When we were young, our mum always told us not to eat soft candies, because it contains gelatine which is derived from an animal. But you know, as a kid, it’s very tempting to eat it anyway. Especially when you see the pretty colours and cute shapes of the candies.
So, what exactly is gelatine?
Gelatine is derived from the skin, bones and connective tissues of pigs, cows, chickens, horses, fish and the animal by-products of the meat and leather industries. The skin, bones and connective tissues are chopped, boiled and filtered to form a gel substance. This gel substance is called gelatine. It’s transparent, flavourless and odourless. Every year, approximately 375 million kg of gelatine is produced worldwide!
Where is gelatine used in?
Gelatine is commonly used as a gelling agent for food and usually sold in sheets, granules, or powder. It’s also widely used in cosmetics, medicine and photography.
Honestly, it wasn’t until recently that we discovered gelatine is also used in the paracetamol we always bought. We were horrified because we took in a lot throughout the years. Normally, we would first read the ingredients on the packaging before consuming things, but it never occurred in our minds to read the ingredients of paracetamol, the famous pain reliever in the Netherlands.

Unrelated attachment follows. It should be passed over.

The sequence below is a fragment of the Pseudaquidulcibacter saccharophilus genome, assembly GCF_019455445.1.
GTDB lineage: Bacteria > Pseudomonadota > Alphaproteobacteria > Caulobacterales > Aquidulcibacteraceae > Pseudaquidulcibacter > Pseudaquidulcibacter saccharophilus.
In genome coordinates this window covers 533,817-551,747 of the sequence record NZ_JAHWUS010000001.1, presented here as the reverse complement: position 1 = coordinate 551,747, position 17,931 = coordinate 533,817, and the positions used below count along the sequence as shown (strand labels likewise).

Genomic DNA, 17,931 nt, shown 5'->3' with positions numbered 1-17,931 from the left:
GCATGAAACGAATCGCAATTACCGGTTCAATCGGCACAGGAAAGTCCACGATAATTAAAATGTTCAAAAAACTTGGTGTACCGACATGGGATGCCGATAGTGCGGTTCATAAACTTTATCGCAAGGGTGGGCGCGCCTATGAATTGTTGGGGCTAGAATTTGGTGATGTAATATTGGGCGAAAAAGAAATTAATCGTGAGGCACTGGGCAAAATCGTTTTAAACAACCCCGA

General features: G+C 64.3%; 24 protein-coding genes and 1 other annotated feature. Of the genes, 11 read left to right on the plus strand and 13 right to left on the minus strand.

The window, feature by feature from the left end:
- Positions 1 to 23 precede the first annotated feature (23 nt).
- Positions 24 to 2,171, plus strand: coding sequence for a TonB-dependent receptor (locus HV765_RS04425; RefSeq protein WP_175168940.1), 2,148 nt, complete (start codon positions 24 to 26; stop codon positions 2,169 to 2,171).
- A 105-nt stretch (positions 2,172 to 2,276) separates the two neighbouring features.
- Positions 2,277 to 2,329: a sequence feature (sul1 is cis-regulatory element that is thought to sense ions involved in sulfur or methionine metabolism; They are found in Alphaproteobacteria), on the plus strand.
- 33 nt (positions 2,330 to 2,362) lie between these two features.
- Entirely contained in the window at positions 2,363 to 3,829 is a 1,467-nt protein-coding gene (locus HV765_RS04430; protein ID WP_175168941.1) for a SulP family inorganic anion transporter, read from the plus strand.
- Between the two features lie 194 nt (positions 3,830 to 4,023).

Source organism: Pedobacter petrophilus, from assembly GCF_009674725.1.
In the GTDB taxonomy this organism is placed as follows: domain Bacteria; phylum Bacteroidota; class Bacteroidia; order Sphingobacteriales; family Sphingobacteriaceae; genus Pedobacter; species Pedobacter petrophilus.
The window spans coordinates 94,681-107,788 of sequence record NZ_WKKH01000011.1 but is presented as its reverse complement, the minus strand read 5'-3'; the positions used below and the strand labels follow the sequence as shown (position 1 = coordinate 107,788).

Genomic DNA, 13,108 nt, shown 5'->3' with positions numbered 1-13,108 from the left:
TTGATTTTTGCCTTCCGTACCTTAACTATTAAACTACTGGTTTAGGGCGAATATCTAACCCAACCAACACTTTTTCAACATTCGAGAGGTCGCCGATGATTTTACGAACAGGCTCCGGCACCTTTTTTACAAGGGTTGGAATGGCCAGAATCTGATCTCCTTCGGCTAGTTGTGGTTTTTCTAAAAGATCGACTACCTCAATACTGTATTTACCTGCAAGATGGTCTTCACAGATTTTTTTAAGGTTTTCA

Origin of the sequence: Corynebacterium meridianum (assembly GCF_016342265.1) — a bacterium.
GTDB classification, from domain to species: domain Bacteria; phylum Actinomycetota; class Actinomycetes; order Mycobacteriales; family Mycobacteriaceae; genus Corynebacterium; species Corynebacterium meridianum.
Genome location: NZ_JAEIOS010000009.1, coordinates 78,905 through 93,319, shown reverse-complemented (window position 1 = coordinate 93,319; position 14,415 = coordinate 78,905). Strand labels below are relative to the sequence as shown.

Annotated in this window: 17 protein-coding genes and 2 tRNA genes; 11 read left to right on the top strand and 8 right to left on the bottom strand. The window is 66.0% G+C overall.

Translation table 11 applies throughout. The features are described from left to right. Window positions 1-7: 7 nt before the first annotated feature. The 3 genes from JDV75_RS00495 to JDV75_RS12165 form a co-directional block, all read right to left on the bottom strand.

Here are common examples of products that contain gelatine:
- gummy candies
- jelly beans
- jelly/ pudding
- facial masks
- skin care products
Fortunately, there are a lot of plant-based gelling agents that provide a similar gelling action as gelatine, for example:
- Agar agar (or kanten), extracted from various red seaweed
- Arrowroot, extracted from rootstock
- Carrageen, extracted from Irish moss
- Guargom, ground seeds of guar beans
- Pectin, extracted from citrus fruits
Despite the many plant-based options, gelatine is still used in a lot of the food and even in products where you expect the least, so be careful!
Have you accidentally eaten or used anything that contained gelatine before?